Just a short time after news of discussions with the Porter County Board of
Commissioners on the possibility of the county donating a parcel of land
near the intersection of Ind. 130 and Ind. 149 to build a new county animal
care facility, Lakeshore PAWS co-founder and president Jeanne Sommer has
announced the intentions of the non-profit pet rescue agency to purchase the
Sommer made the announcement during the International Homeless Animals Day
event held Saturday at Countryside Park in Portage.
In her address, Sommer said the commissioners have agreed to let PAWS pay
the remaining costs to Shelter Planners of America to finalize floor and
building plans for a new facility that will include a new adoption center
and a spay/neuter clinic that would also be available to local shelters and
“We can incorporate plans (from Shelter Planners) into a building that not
only houses the animals of Porter County but also continues to provide
shelter for dogs and cats of other rescues and areas since we will continue
to help all animals and not just the ones from the county,” she said.
PAWS will receive a helping hand from the Humane Society of Calumet Area, a
no-kill facility in Munster that also has recently built a spay/neuter
The two groups announced the formation of a partnership last week and Sommer
said they will come up with a proposal for the county so it can contract out
their animal care and adoption services to PAWS.
One change PAWS is asking is to build a new animal control building close to
the new care facility instead of using the current animal shelter facility
on Ind. 2 south of Valparaiso for animal control.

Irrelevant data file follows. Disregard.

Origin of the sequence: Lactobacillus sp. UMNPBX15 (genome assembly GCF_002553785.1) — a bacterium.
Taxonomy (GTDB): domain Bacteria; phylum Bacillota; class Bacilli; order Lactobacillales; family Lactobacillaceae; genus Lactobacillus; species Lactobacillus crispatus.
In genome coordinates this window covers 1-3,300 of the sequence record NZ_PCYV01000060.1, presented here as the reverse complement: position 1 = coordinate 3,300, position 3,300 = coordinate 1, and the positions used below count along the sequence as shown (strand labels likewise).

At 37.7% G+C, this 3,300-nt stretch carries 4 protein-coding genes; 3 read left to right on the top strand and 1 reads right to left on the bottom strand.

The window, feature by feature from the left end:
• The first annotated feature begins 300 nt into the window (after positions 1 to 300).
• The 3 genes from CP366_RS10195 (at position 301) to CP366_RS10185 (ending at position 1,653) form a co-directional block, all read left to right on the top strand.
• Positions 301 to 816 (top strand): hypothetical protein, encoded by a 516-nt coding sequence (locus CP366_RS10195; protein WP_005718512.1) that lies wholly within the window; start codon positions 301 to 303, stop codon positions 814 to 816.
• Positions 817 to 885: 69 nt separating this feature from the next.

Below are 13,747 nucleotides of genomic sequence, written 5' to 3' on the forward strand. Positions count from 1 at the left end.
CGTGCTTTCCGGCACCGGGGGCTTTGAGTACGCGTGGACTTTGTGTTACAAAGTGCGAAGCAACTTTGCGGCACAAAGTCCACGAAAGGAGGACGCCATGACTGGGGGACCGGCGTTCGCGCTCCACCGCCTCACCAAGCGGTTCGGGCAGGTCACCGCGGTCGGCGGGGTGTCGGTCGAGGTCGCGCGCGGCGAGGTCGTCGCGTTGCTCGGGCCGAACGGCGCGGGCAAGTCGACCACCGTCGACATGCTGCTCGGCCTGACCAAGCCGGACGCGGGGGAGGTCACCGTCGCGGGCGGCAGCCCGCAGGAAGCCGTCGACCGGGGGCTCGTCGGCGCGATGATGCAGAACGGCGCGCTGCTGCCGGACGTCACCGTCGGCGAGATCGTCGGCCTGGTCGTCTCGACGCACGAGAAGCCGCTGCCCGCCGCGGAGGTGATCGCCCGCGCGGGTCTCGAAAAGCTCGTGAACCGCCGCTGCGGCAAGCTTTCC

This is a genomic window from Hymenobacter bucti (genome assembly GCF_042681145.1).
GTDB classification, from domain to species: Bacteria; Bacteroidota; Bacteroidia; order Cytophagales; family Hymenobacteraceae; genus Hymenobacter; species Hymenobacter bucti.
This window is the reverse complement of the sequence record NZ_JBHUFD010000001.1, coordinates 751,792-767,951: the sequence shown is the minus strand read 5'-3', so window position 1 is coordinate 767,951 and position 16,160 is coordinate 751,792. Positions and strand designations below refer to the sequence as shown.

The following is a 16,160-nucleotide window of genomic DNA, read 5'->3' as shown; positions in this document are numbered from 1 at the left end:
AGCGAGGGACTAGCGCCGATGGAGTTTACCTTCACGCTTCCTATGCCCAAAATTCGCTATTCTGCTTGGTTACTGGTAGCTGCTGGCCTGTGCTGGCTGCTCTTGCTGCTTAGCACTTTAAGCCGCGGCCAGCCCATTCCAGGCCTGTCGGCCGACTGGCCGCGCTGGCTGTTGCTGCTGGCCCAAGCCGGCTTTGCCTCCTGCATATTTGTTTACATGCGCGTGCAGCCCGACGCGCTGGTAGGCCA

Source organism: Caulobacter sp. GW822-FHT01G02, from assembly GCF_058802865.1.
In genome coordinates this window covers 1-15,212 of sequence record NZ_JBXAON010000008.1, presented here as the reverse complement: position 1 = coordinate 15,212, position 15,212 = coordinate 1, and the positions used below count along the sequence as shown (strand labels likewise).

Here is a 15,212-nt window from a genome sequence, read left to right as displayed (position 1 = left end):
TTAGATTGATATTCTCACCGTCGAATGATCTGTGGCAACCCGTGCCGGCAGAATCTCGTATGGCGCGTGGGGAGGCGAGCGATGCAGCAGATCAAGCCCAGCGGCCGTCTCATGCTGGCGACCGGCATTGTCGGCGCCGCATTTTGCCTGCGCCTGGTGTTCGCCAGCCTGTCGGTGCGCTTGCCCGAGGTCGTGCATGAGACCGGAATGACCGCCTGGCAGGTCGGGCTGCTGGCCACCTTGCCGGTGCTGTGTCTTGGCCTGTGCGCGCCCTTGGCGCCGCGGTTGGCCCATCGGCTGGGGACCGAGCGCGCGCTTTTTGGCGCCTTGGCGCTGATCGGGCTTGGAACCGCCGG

“It would just make sense to have the facilities close to each other so that
we might be able to share different resources,” said Sommer.
Although animal control will still be a county-run operation through the
sheriff’s department, Sommer said PAWS would like to discuss how operations
would work between them to “attain a balance between protecting the public
and protecting the animals.”
A member from PAWS would inspect the animals at Animal Control weekly and
try to find homes for them.
County Commissioner President John Evans, R-North, on Monday said he would
agree animal control and animal welfare might “function better” having them
side-by-side, but the board of commissioners would need to take a closer
look at the suggestion before deciding on the concept.
He said that PAWS and the commissioners will continue having discussions
about the land agreement. Donating the land is still a possibility with a
potential agreement that PAWS give the county some kind of credit for the
Sommer last week said the new shelter would be no-kill and as “cage-free” as
The Shelter Planners of America feasibility study gave recommendations the
new building be close to 10,500 sq. ft. with 3,500 sq. ft. of exterior
space. A shelter like the one recommended would cost about $2.9 million, the
study said, but Sommer said she believes the actual costs will be less due
to the amount of donations and services they are receiving.